Five Food Cravings and What They Might Mean
I was watching one of my nature shows the other day, and they mentioned a guy I'd never heard of called Steve Callahan. So I Googled the guy, and somehow it led me to this topic. Here's his deal. In 1982, a guy named Steven Callahan survived 76 days at sea by collecting rainwater and catching fish. And after a while, he started craving weird, gross parts of the fish . . . like the EYEBALLS.
It turned out it was because the eyes had certain nutrients in them that his body desperately Needed. And that same type of thing can happen in everyday life too. So that got me to thinking about it, and I did some extensive Googling, which of course led me down the rabbit hole and here to you. So now, you can learn from my experience with the internet, which never, ever lies. Here are five food cravings, and what they might mean.
1. If you crave carbs, it might mean you're low on the amino acid tryptophan.
Yes, the stuff that's in turkey, but it's in a lot of other stuff too, like milk and eggs. Your body uses tryptophan to help make serotonin, which boosts your mood. Carbs don't actually CONTAIN tryptophan, but they do raise your blood sugar. And researchers think that helps shuttle more tryptophan to your brain. Signs that you're not getting enough of it include bad moods, trouble sleeping, and anxiety.
2. If you crave ice, it might mean you're anemic and need iron.
Doctors aren't sure why, but it's a common symptom. Possibly because it helps relieve swelling in the mouth, which is also a symptom. But the BIG symptom of anemia is low energy. You can get more iron by eating red meat, spinach, broccoli, lentils, and fish.
3. If you crave red meat . . . again, you might need iron.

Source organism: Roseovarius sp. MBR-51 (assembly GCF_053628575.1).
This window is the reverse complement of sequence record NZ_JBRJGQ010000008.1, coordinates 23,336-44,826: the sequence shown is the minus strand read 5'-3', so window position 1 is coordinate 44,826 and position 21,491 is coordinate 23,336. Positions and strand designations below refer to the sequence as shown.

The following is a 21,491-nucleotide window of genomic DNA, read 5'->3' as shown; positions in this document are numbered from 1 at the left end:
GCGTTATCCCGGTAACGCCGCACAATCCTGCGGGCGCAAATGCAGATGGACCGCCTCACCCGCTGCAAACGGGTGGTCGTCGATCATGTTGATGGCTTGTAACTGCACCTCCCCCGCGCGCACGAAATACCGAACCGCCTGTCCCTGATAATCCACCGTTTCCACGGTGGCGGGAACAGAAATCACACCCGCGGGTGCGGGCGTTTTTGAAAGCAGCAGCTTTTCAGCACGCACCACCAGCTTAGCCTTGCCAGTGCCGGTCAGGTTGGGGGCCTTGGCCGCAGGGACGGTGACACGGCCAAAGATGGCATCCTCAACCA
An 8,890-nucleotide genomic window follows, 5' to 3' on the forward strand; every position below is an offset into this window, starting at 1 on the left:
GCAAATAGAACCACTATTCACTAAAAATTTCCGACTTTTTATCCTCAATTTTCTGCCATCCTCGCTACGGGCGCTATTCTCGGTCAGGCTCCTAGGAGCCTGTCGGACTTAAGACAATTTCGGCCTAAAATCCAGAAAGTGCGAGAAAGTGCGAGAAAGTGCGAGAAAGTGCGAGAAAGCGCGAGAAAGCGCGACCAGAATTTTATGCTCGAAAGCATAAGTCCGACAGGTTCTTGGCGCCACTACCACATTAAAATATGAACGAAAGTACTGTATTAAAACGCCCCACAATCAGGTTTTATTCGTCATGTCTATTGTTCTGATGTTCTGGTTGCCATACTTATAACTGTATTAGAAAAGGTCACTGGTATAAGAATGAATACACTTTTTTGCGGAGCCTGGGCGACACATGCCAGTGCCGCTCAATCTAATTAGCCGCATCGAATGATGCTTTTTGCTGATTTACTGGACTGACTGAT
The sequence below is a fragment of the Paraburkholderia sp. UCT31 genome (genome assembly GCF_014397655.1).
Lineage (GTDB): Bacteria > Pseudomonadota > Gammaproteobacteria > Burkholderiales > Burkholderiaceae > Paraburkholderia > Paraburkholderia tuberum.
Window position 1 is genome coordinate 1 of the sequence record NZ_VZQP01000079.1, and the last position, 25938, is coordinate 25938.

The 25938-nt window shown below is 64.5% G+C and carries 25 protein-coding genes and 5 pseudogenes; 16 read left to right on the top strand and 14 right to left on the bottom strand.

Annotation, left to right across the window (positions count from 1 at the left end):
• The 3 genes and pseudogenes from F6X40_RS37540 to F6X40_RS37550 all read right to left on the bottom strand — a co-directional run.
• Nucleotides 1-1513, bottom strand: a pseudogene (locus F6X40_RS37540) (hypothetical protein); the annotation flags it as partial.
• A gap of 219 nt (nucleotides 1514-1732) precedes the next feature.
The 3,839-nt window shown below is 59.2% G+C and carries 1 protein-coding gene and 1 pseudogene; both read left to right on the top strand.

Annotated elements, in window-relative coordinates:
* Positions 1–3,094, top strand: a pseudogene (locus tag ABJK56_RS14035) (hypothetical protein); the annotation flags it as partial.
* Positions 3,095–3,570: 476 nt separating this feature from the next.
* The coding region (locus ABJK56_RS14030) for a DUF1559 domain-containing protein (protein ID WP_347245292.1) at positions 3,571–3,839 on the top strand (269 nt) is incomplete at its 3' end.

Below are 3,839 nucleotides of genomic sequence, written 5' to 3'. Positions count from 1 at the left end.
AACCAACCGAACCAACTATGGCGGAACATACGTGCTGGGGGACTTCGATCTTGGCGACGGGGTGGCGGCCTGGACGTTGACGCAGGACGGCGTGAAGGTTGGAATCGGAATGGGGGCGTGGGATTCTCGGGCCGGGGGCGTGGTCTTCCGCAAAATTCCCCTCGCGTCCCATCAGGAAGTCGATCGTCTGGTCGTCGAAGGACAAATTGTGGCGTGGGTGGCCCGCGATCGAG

Or it might mean you're low on zinc, which helps keep your immune system strong. You can also get zinc in shellfish, lentils, spinach, pumpkin seeds, and cheese.
4. If you crave cheese, you might need more calcium.
Which doesn't just help you maintain strong bones and teeth. It also plays an important role in how your nerves and muscles work. And now that people are avoiding saturated fat, a lot of us aren't getting enough calcium, which you can also get in milk, yogurt, salmon, broccoli, and almonds. But to absorb it, your body also needs vitamin D, which your skin produces in response to the UV rays in sunlight. Which is one reason you should try to get at least 10 to 15 minutes of sun a day.
5. If you crave sweets, you might not be getting enough chromium, which helps insulin transfer glucose from your blood to your cells.
But eating sweets when your chromium levels are low actually makes things WORSE, because it tells your body to produce MORE insulin, which causes a sugar crash. So you should eat something else that has chromium instead, like beef, chicken, carrots, potatoes, broccoli, or eggs.
Look at all the work I did from the Googles! The internet taught me some stuff today.